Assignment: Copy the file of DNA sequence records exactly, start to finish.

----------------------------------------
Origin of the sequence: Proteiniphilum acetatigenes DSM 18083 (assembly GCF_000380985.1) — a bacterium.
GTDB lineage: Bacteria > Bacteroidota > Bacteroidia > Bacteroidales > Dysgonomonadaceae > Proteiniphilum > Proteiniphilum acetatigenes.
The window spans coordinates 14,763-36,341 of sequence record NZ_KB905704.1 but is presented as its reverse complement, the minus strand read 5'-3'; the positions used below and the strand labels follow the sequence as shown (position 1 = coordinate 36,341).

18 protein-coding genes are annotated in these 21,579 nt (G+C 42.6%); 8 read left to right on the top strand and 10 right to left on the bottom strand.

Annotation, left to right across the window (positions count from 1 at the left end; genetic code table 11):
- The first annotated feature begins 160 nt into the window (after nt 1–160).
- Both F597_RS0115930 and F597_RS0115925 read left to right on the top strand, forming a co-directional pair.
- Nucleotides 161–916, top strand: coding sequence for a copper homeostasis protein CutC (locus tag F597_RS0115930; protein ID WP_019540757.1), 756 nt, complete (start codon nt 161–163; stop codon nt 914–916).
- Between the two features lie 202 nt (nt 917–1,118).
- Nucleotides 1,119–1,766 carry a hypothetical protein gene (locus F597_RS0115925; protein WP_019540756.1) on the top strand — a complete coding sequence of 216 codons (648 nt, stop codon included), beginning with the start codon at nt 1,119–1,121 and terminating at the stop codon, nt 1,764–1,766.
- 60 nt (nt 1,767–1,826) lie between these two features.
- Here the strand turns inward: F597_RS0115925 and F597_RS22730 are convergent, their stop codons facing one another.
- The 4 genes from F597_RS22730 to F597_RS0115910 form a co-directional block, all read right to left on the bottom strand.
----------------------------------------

Origin of the sequence: Proteiniphilum acetatigenes DSM 18083 (assembly GCF_000380985.1) — a bacterium.
GTDB lineage: Bacteria > Bacteroidota > Bacteroidia > Bacteroidales > Dysgonomonadaceae > Proteiniphilum > Proteiniphilum acetatigenes.
The window spans coordinates 14,763-36,341 of sequence record NZ_KB905704.1 but is presented as its reverse complement, the minus strand read 5'-3'; the positions used below and the strand labels follow the sequence as shown (position 1 = coordinate 36,341).

18 protein-coding genes are annotated in these 21,579 nt (G+C 42.6%); 8 read left to right on the top strand and 10 right to left on the bottom strand.

Annotation, left to right across the window (positions count from 1 at the left end; genetic code table 11):
- The first annotated feature begins 160 nt into the window (after nt 1–160).
- Both F597_RS0115930 and F597_RS0115925 read left to right on the top strand, forming a co-directional pair.
- Nucleotides 161–916, top strand: coding sequence for a copper homeostasis protein CutC (locus tag F597_RS0115930; protein ID WP_019540757.1), 756 nt, complete (start codon nt 161–163; stop codon nt 914–916).
- Between the two features lie 202 nt (nt 917–1,118).
- Nucleotides 1,119–1,766 carry a hypothetical protein gene (locus F597_RS0115925; protein WP_019540756.1) on the top strand — a complete coding sequence of 216 codons (648 nt, stop codon included), beginning with the start codon at nt 1,119–1,121 and terminating at the stop codon, nt 1,764–1,766.
- 60 nt (nt 1,767–1,826) lie between these two features.
- Here the strand turns inward: F597_RS0115925 and F597_RS22730 are convergent, their stop codons facing one another.
- The 4 genes from F597_RS22730 to F597_RS0115910 form a co-directional block, all read right to left on the bottom strand.